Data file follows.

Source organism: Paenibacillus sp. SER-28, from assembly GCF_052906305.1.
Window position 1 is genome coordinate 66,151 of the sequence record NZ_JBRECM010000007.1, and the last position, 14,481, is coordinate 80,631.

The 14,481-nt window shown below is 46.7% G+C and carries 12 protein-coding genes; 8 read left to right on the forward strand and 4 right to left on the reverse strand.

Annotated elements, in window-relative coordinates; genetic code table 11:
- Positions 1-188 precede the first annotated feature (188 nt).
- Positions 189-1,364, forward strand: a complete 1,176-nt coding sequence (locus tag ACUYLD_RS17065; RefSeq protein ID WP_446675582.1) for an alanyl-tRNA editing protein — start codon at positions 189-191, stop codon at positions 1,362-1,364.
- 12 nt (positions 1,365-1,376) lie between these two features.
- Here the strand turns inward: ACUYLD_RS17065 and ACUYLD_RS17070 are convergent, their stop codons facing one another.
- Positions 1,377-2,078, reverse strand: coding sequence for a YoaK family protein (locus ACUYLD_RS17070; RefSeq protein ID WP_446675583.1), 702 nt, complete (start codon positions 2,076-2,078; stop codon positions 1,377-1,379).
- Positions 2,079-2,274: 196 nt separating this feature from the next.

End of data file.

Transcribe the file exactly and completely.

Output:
Source organism: Paenibacillus sp. SER-28, from assembly GCF_052906305.1.
Window position 1 is genome coordinate 66,151 of the sequence record NZ_JBRECM010000007.1, and the last position, 14,481, is coordinate 80,631.

The 14,481-nt window shown below is 46.7% G+C and carries 12 protein-coding genes; 8 read left to right on the forward strand and 4 right to left on the reverse strand.

Annotated elements, in window-relative coordinates; genetic code table 11:
- Positions 1-188 precede the first annotated feature (188 nt).
- Positions 189-1,364, forward strand: a complete 1,176-nt coding sequence (locus tag ACUYLD_RS17065; RefSeq protein ID WP_446675582.1) for an alanyl-tRNA editing protein — start codon at positions 189-191, stop codon at positions 1,362-1,364.
- 12 nt (positions 1,365-1,376) lie between these two features.
- Here the strand turns inward: ACUYLD_RS17065 and ACUYLD_RS17070 are convergent, their stop codons facing one another.
- Positions 1,377-2,078, reverse strand: coding sequence for a YoaK family protein (locus ACUYLD_RS17070; RefSeq protein ID WP_446675583.1), 702 nt, complete (start codon positions 2,076-2,078; stop codon positions 1,377-1,379).
- Positions 2,079-2,274: 196 nt separating this feature from the next.